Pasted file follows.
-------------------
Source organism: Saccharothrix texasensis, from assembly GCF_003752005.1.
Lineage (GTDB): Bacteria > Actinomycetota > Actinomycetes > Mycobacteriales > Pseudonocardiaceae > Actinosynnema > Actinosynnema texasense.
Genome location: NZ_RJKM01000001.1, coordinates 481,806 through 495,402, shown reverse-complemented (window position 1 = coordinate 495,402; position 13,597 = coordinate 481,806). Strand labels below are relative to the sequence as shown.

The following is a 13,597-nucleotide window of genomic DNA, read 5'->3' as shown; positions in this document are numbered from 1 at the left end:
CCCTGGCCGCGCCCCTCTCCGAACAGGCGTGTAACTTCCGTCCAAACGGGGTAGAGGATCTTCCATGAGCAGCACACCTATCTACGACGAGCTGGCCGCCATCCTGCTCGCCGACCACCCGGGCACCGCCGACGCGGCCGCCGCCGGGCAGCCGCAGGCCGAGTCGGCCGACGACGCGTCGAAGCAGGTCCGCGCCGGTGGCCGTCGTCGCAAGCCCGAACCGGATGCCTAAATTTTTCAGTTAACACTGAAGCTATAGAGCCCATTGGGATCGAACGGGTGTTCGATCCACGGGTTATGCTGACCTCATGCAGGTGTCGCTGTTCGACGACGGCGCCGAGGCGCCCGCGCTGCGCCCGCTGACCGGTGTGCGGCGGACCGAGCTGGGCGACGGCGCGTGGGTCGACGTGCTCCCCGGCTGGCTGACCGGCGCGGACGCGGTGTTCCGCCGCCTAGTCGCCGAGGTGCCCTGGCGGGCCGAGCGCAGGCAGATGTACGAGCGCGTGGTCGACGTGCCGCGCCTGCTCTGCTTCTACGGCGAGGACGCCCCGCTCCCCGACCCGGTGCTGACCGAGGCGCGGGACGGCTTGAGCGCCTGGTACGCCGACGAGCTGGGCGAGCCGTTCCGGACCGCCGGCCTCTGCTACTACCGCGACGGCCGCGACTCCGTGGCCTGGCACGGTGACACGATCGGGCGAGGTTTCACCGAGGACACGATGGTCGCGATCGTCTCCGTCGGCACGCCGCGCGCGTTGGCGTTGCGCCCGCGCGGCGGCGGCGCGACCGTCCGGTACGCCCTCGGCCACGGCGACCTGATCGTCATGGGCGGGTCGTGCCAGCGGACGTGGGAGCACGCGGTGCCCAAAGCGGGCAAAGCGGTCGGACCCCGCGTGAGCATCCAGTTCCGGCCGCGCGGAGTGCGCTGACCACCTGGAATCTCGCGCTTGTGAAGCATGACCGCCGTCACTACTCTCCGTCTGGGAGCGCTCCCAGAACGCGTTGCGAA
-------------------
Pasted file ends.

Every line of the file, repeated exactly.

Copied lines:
Source organism: Saccharothrix texasensis, from assembly GCF_003752005.1.
Lineage (GTDB): Bacteria > Actinomycetota > Actinomycetes > Mycobacteriales > Pseudonocardiaceae > Actinosynnema > Actinosynnema texasense.
Genome location: NZ_RJKM01000001.1, coordinates 481,806 through 495,402, shown reverse-complemented (window position 1 = coordinate 495,402; position 13,597 = coordinate 481,806). Strand labels below are relative to the sequence as shown.

The following is a 13,597-nucleotide window of genomic DNA, read 5'->3' as shown; positions in this document are numbered from 1 at the left end:
CCCTGGCCGCGCCCCTCTCCGAACAGGCGTGTAACTTCCGTCCAAACGGGGTAGAGGATCTTCCATGAGCAGCACACCTATCTACGACGAGCTGGCCGCCATCCTGCTCGCCGACCACCCGGGCACCGCCGACGCGGCCGCCGCCGGGCAGCCGCAGGCCGAGTCGGCCGACGACGCGTCGAAGCAGGTCCGCGCCGGTGGCCGTCGTCGCAAGCCCGAACCGGATGCCTAAATTTTTCAGTTAACACTGAAGCTATAGAGCCCATTGGGATCGAACGGGTGTTCGATCCACGGGTTATGCTGACCTCATGCAGGTGTCGCTGTTCGACGACGGCGCCGAGGCGCCCGCGCTGCGCCCGCTGACCGGTGTGCGGCGGACCGAGCTGGGCGACGGCGCGTGGGTCGACGTGCTCCCCGGCTGGCTGACCGGCGCGGACGCGGTGTTCCGCCGCCTAGTCGCCGAGGTGCCCTGGCGGGCCGAGCGCAGGCAGATGTACGAGCGCGTGGTCGACGTGCCGCGCCTGCTCTGCTTCTACGGCGAGGACGCCCCGCTCCCCGACCCGGTGCTGACCGAGGCGCGGGACGGCTTGAGCGCCTGGTACGCCGACGAGCTGGGCGAGCCGTTCCGGACCGCCGGCCTCTGCTACTACCGCGACGGCCGCGACTCCGTGGCCTGGCACGGTGACACGATCGGGCGAGGTTTCACCGAGGACACGATGGTCGCGATCGTCTCCGTCGGCACGCCGCGCGCGTTGGCGTTGCGCCCGCGCGGCGGCGGCGCGACCGTCCGGTACGCCCTCGGCCACGGCGACCTGATCGTCATGGGCGGGTCGTGCCAGCGGACGTGGGAGCACGCGGTGCCCAAAGCGGGCAAAGCGGTCGGACCCCGCGTGAGCATCCAGTTCCGGCCGCGCGGAGTGCGCTGACCACCTGGAATCTCGCGCTTGTGAAGCATGACCGCCGTCACTACTCTCCGTCTGGGAGCGCTCCCAGAACGCGTTGCGAA